Varied Responses to Coronavirus Pandemic Affect Trade Between U.S., Canada, Mexico

Trade among the United States, Canada and Mexico is being affected in ways as varied as the responses to the COVID-19 pandemic in the three North American countries and their state or provincial jurisdictions.


The U.S.-Canadian border closed for the first time on March 21. The mutual closure date has been extended until May 21. The border is open only for essential goods and travel. There have not been significant issues and supply chains are working with good cooperation.

In a recent webinar hosted by the Northern World Trade Center, Canadian Consul General Rana Sarkar gave an overview of Canada’s response to COVID-19. Canada has a population of 38 million with 50,000 cases and a relatively low death rate. Provinces are in charge of related operations. A national program allows for individual income of $2,000 for four months with 8 million applicants. There also have been wage subsidies, bridge loans and targeted programs for students, seniors and small businesses.

Sean Crawford of Crane Worldwide Logistics indicated Canadian cross-border volumes are down, but positive news is prices are stable and fluid. Customs are doing excellent work. Ports remain fluid and Canadian Rail is functioning too—with some limited obstacles. Air Canada is still operating; however, only the three cites of Vancouver, Ontario and Toronto are operating for international air cargo.


Minister Gerardo Lameda Díaz Pérez of the Trade Office from Mexico’s Ministry of the Economy said the main priority is to protect the people of Mexico, but also to protect the economy. There is no specific time frame, but Mexico would Iike to avoid disruption.

Non-Essential vs. Essential Businesses

In Mexico, there has been a shutdown on non-essential trade which has been extended until May 30. During the webinar, Monica Lupo, director of Grupo Prodonsa, emphasized two pending issues with Mexico. One is the shutdown started later in Mexico, so North America is on different timetables. In addition, there is a misalignment of sectors.

Mexico’s strict shelter-in-place order shutdown of almost all manufacturing in the country means potential significant production interruptions.

The problem for businesses on both sides of the border is that the United States and Mexico don’t agree on the definition of an “essential” business or service. Talks are now in progress to align the sectors, with a need to have the same list of essential businesses on both sides of the border.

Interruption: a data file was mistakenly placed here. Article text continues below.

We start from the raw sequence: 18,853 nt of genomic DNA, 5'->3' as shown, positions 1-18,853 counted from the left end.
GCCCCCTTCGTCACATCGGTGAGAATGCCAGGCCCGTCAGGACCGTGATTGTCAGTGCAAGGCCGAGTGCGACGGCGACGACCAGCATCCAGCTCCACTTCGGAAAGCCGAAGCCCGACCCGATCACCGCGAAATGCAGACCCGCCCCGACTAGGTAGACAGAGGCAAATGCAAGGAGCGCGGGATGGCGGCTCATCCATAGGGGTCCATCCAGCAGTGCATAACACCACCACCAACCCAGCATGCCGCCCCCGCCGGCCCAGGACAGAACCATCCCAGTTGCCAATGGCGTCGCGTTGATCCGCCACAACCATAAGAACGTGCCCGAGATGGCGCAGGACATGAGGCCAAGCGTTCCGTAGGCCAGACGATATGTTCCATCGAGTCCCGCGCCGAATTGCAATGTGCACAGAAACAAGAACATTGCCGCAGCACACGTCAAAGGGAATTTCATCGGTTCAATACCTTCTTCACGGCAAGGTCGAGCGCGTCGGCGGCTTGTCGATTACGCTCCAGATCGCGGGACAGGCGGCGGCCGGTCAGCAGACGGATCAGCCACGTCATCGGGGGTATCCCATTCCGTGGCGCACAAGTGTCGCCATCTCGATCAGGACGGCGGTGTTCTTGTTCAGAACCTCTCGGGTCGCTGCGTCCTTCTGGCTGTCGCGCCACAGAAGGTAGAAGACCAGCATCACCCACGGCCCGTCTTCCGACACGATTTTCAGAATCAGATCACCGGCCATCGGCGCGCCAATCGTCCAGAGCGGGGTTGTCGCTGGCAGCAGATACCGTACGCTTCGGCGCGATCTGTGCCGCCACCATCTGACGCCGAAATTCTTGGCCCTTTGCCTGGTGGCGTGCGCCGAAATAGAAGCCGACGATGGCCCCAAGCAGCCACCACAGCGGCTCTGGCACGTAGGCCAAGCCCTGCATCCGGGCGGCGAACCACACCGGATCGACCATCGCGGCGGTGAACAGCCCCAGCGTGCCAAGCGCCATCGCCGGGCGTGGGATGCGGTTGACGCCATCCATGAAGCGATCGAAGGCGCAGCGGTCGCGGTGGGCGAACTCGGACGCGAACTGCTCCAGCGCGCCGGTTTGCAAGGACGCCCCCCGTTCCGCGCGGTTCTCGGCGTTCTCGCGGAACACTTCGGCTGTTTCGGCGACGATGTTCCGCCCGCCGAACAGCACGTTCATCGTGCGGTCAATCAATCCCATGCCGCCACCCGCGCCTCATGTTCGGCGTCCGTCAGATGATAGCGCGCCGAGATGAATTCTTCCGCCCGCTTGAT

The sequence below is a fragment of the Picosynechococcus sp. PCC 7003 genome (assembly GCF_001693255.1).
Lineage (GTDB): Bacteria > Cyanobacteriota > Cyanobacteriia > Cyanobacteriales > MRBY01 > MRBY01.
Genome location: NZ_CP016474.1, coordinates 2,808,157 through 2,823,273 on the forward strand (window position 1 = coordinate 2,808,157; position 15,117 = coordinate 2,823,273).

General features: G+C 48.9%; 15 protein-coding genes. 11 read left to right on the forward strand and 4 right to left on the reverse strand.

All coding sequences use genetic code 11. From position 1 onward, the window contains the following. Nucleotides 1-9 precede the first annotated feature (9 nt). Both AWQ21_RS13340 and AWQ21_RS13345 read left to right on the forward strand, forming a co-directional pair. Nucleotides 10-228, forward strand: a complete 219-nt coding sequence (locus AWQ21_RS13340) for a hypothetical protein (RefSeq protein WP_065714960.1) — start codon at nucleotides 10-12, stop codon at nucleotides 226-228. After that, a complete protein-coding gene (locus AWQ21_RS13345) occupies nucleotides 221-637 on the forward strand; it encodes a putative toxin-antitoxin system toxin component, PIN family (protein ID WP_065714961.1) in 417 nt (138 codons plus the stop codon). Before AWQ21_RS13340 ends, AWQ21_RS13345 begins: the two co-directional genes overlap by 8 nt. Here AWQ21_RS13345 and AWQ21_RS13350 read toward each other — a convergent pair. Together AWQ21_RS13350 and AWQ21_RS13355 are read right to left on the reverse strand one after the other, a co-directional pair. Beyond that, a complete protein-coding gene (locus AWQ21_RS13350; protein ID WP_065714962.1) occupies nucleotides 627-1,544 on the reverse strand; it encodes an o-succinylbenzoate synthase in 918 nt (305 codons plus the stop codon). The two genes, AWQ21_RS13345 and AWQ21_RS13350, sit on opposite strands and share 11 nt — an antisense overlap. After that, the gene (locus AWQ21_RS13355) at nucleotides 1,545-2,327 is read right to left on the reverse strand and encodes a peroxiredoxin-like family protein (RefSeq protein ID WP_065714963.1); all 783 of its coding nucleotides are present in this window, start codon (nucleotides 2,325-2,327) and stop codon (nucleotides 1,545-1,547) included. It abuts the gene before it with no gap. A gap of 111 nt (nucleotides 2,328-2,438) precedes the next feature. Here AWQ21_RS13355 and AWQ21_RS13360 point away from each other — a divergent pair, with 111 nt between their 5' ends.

U.S. senators and business leaders are urging the Trump administration to press Mexico to change its definition of “essential businesses” to include industries that produce materials needed for food, medical and other critical goods important during the current crisis.

In a letter to Secretary of State Mike Pompeo, the senators—led by Senators Dianne Feinstein (D-Calif.) and John Cornyn (R-Texas)—joined U.S. manufacturers in their growing calls for Mexico to include supply chain needs in its guidance on what is an “essential” industry that can stay up and running. Mexico has shut down hundreds of factories that are tied to the production of critical goods, causing major supply chain disruptions.

“Both nations will only be able to reduce the economic impact of this global challenge through increased coordination, and ensuring functioning supply chains is a vital step in doing so,” the senators wrote.

Mexican officials have agreed to allow automotive plants to reopen. Baja California has lifted closure orders on some factories.

Staff Contact: Susanne T. Stirling

Susanne T. Stirling, vice president, international affairs, has headed CalChamber international activities for more than four decades. She is an appointee of the U.S. Secretary of Commerce to the National Export Council, and serves on the U.S. Chamber of Commerce International Policy Committee, the California International Relations Foundation, and the Chile-California Council. Originally from Denmark, she studied at the University of Copenhagen and holds a B.A. in international relations from the University of the Pacific, where she served as a regent from 2012 to 2021. She earned an M.A. from the School of International Relations at the University of Southern California. See full bio.